But what about the kids? Not many of my students have pets. How can I get my students to view this activity with the same importance I naturally give it in my home life? I know! I will buy everyone a cat. This is an example of an outlandish idea, but not a worthless one. My conscience steps in and reminds me that cats and cat supplies are expensive and that not everyone loves cats. That’s when my experiences interrupt and refer me back to a thing called a tamagotchi. Remember those? I can’t afford to buy tamagotchi keyrings for all my kids either, but maybe we could get everyone a free online virtual pet and have a pet exchange for a day or two of class. Great! Now all we have to do is have the students adopt a virtual pet, I look online and find a free of cost site for virtual pets. Wow. Now I have an interesting activity that could be continued and branched into other areas of language production! Voila! We have a vibrant, meaningful and personal activity to work with.
I used my own experience to inform the original task and make it personal and meaningful. It’s delightfully open-ended, meaning I can get many, many other projects, problems and tasks based on the original idea. It’s a sustainable learning object!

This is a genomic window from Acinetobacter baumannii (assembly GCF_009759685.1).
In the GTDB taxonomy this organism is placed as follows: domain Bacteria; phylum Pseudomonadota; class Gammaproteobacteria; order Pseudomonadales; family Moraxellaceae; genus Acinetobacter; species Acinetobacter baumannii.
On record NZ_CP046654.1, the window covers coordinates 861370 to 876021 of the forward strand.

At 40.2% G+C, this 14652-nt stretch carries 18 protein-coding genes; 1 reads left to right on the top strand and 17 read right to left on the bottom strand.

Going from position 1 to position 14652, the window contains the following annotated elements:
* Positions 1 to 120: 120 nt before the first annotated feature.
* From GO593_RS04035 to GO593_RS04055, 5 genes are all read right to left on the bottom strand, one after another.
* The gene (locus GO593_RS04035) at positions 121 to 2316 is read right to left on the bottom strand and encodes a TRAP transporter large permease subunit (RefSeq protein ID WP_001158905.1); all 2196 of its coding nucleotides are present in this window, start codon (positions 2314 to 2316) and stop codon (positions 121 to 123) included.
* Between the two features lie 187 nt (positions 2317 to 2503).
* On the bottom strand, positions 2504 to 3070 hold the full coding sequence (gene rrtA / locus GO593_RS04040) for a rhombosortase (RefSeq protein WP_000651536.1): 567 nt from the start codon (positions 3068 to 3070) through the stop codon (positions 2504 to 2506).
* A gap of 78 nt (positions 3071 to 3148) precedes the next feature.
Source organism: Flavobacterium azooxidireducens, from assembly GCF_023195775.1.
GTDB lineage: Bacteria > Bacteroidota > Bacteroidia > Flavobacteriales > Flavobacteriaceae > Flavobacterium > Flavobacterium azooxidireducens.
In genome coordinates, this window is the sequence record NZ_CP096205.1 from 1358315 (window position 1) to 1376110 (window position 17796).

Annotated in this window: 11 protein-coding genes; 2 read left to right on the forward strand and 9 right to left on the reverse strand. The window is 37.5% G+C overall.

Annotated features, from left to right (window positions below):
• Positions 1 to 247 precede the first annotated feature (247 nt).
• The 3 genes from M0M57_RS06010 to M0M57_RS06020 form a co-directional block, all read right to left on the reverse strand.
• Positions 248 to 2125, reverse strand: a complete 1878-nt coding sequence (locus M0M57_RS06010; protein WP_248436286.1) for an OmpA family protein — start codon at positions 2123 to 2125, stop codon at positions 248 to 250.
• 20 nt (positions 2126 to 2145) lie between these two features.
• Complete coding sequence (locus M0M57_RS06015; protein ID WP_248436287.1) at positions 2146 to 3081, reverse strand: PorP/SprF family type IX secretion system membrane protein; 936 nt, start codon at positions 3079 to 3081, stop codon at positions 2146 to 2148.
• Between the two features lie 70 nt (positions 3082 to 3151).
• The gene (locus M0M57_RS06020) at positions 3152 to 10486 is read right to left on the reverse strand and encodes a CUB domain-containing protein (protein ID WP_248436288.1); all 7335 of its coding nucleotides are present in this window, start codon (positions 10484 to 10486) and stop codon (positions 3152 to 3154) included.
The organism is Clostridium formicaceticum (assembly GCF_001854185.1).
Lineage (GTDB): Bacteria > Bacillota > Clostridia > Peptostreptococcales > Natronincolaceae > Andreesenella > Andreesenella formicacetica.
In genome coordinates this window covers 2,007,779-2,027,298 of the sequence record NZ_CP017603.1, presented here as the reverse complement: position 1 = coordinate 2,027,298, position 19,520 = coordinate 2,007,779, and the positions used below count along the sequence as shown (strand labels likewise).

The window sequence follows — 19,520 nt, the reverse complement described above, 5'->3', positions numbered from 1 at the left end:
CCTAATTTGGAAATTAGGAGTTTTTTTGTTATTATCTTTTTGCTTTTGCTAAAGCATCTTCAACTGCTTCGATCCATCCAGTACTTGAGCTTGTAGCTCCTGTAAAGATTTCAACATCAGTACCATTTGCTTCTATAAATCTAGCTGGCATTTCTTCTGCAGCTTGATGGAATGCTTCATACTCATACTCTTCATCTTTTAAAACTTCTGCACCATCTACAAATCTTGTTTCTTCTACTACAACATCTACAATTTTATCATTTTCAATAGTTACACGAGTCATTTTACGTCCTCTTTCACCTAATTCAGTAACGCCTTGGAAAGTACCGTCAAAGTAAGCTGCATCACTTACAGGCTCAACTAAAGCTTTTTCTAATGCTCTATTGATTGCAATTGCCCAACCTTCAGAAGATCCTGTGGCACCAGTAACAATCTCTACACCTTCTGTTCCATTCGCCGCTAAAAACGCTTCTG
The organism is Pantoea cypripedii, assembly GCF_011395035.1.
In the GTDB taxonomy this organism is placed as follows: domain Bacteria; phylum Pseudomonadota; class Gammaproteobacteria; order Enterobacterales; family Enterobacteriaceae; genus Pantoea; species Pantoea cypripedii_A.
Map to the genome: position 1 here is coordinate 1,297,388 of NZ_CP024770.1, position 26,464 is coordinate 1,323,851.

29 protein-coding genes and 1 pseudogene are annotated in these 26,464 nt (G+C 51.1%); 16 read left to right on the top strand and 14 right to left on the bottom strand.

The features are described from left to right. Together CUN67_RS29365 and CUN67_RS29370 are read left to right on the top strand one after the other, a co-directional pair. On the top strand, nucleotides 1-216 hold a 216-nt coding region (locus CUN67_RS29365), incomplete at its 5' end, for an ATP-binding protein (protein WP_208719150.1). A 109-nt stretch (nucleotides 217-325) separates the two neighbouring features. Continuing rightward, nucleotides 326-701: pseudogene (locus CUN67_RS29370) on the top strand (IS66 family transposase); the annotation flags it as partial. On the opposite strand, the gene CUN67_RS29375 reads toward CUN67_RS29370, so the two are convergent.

Don’t overthink your ideas. The virtual pet idea didn’t start out as a completely formed idea, nor did I finish the description with a complete lesson plan or possible conclusions to the activity. Sometimes, it’s just as well to get the ball rolling on the idea and see what happens. I can imagine there will be some difficulties with implementing the idea. Will I have internet in class that day when students have to take care of each other’s pets? What happens if my students get angry when a classmate lets their virtual pet die? What are the parents going to say to me about how their child was grief stricken for three weeks after her virtual rabbit when to the big farm in the sky? Fretting about unlikely or negative outcomes is counterproductive and fatal to ideas and kills creativity. Learn to let go of the ‘what ifs’ and focus more on the ‘why not’s’